We are excited to let you know that the Vicarious Trauma Toolkit (VTT) is now available.
The recent launch of the VTT represents the results of a collaborative effort of first responder and victim services to create, develop and pilot evidence-informed tools organizations can use to address the impact of vicarious trauma on their staff and volunteers.
The toolkit was piloted in seven communities across the country, with representatives of fire, EMS services, law enforcement and victim services comprising the eight-member team.
The Compendium of Resources contains nearly 500 tools that organizations can use to become more informed about vicarious trauma, including policies, research literature, training materials and links to websites, podcasts, and videos. The Compendium can be searched by organizational strategy, topic and discipline, so organizations can find appropriate tools for their agency to use to address gaps they’ve identified. Many of the items in the Compendium came from organizations using those policies and practices in their own efforts to address vicarious trauma.
The VTT helps organizations address vicarious trauma by outlining a process by which they can become more vicarious trauma-informed. A tool created specifically for the VTT, a Vicarious Trauma Organizational Readiness Guide (VT-ORG) is an assessment tool organizations can use that measures five areas of evidence-informed strengths of organizations that are healthy.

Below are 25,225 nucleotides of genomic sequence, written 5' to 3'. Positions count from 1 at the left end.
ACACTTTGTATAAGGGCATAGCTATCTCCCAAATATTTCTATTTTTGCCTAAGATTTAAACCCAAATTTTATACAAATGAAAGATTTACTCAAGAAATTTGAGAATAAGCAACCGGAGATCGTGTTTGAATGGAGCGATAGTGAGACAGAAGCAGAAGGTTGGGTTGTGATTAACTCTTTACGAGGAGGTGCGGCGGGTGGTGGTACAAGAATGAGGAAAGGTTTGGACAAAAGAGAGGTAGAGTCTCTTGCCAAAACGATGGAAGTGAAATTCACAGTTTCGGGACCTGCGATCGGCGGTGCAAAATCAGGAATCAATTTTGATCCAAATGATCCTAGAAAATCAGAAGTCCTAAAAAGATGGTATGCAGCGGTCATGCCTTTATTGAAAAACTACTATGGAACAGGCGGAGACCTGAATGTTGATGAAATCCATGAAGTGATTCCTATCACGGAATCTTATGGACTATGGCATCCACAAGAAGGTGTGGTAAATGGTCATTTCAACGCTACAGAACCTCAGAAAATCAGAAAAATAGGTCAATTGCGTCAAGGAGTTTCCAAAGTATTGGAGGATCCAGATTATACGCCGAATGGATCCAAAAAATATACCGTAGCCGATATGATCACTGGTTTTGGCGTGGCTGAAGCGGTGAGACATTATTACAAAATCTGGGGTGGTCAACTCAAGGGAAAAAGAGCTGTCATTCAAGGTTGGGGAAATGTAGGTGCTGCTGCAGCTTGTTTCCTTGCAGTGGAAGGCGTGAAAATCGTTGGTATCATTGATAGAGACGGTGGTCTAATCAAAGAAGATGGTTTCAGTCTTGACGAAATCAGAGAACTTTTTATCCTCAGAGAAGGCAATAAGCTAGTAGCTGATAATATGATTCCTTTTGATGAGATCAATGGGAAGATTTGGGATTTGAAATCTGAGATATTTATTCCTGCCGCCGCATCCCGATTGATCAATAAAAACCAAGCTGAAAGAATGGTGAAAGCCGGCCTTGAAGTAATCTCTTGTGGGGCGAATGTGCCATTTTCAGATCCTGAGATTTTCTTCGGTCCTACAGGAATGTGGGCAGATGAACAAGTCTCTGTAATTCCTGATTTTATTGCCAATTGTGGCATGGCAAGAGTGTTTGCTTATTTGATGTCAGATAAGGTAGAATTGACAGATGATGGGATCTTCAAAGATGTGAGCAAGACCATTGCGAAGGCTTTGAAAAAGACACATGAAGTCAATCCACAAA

One VT-ORG is available for each discipline (FIRE, EMS, LAW ENFORCEMENT, VICTIM SERVICES), for staff and/or leadership to fill out and assess the agency’s current capacity as a vicarious trauma-informed organization. The results can then be used to identify which areas have gaps and prioritize next steps to address them.
The project was funded by the Office for Victims of Crime which awarded the grant for this project to Northeastern University’s Institute on Urban Health Research and Practice.
Explore the Vicarious Trauma Toolkit and see how it can help your organization become vicarious trauma-informed.